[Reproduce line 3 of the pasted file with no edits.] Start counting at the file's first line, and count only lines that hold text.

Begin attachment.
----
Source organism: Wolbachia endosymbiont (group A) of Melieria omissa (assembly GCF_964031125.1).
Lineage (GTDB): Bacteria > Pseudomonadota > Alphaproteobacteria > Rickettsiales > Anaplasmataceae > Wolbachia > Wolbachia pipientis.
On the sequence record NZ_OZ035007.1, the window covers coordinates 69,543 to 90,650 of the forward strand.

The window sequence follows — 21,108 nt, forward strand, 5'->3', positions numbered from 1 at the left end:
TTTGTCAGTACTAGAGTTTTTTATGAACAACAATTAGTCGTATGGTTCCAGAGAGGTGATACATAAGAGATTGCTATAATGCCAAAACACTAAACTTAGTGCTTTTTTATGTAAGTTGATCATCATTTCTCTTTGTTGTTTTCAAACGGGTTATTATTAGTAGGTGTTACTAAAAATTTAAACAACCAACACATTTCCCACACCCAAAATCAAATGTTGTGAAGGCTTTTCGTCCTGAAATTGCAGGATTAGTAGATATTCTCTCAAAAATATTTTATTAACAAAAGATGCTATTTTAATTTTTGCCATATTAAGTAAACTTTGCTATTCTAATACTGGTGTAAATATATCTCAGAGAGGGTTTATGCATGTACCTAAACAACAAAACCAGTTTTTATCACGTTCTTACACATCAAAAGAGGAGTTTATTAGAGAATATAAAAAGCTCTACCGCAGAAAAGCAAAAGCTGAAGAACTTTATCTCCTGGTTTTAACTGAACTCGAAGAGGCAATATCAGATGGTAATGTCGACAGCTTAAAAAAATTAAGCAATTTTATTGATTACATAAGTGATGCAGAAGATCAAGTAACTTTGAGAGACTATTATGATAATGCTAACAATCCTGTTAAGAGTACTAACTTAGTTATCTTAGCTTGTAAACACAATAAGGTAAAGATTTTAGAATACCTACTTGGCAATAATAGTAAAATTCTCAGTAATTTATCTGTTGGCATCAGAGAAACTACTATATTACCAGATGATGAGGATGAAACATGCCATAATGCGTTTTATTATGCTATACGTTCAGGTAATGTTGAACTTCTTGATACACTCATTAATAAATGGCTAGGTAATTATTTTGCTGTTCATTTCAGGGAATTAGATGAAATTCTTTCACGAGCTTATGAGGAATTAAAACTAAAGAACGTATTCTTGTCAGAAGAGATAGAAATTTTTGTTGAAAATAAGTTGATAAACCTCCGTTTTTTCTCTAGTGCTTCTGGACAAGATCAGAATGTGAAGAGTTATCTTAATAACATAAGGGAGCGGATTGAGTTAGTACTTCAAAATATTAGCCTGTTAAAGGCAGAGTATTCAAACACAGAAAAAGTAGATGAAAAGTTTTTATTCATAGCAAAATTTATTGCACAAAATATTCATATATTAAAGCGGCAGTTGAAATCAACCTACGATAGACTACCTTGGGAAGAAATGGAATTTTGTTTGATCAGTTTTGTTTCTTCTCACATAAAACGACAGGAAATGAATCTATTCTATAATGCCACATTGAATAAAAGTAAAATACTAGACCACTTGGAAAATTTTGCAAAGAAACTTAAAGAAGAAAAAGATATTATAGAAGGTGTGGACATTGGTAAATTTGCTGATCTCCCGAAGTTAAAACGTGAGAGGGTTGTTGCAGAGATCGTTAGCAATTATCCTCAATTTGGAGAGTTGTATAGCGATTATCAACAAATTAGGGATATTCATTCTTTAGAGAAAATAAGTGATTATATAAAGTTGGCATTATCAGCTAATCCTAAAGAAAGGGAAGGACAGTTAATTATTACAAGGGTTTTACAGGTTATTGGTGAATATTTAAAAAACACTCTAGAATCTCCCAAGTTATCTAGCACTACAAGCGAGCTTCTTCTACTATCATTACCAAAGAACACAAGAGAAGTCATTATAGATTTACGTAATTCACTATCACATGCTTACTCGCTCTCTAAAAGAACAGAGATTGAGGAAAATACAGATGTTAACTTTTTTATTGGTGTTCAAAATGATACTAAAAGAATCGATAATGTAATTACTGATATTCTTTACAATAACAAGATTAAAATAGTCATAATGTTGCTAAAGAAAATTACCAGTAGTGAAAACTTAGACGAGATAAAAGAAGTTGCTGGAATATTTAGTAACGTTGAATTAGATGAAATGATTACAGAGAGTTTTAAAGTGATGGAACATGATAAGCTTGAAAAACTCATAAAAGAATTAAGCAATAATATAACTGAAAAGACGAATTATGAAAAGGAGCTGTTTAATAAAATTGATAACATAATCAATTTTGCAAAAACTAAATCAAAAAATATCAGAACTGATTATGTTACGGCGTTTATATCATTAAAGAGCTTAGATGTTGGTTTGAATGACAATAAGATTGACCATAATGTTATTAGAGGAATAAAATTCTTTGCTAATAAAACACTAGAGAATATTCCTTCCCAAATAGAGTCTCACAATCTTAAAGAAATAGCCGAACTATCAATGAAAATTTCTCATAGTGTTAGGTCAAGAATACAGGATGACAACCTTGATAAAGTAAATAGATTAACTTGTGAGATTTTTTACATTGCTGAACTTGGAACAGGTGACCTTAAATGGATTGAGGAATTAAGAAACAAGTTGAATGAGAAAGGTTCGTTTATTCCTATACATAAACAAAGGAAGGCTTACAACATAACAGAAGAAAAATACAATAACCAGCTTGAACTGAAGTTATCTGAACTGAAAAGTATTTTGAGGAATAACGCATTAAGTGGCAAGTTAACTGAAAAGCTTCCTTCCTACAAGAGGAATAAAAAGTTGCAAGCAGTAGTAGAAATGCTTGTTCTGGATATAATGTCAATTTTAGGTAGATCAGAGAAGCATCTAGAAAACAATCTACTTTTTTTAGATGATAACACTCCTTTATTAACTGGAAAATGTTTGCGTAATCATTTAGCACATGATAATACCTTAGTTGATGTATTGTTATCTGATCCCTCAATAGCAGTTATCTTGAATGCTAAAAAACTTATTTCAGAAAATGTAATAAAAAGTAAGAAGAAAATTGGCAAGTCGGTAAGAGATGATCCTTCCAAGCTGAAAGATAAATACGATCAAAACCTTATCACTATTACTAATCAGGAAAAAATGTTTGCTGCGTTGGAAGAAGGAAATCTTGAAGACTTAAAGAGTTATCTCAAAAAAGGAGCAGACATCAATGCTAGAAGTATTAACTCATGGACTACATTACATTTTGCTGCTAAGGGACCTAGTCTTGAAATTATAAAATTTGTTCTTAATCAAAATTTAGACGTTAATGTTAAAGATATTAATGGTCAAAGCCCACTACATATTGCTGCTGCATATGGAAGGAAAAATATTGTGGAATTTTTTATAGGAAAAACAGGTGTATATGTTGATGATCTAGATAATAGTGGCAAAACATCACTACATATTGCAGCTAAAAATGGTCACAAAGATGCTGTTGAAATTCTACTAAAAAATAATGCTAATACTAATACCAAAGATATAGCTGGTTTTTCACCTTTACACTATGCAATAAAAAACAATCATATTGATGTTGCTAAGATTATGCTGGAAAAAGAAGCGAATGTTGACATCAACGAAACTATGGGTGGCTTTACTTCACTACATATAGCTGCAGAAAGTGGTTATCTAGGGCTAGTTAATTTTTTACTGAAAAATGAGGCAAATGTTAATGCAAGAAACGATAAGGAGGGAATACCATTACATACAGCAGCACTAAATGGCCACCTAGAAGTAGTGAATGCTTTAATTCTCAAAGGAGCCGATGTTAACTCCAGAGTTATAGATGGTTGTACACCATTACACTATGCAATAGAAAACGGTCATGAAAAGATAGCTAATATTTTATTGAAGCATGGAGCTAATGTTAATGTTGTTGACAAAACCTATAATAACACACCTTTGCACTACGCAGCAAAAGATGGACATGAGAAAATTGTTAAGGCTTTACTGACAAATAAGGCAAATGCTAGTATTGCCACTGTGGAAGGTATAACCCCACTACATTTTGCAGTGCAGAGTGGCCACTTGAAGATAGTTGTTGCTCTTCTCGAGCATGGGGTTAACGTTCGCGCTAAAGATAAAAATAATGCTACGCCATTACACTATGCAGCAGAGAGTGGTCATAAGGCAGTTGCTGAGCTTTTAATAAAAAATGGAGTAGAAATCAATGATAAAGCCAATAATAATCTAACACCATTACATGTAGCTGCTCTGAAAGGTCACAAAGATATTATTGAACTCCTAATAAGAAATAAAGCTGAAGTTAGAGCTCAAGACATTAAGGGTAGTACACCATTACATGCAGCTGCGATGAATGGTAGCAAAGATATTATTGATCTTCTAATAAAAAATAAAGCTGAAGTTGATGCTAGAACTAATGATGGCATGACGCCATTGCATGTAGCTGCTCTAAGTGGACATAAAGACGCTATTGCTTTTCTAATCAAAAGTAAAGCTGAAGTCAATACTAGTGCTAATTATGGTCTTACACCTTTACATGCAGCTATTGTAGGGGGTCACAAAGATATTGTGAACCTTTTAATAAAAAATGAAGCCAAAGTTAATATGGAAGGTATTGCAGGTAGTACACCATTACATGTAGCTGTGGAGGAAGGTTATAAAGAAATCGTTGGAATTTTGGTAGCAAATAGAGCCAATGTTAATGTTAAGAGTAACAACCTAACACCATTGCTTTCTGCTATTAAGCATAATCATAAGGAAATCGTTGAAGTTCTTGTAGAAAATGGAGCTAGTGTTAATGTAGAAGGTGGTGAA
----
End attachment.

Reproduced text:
On the sequence record NZ_OZ035007.1, the window covers coordinates 69,543 to 90,650 of the forward strand.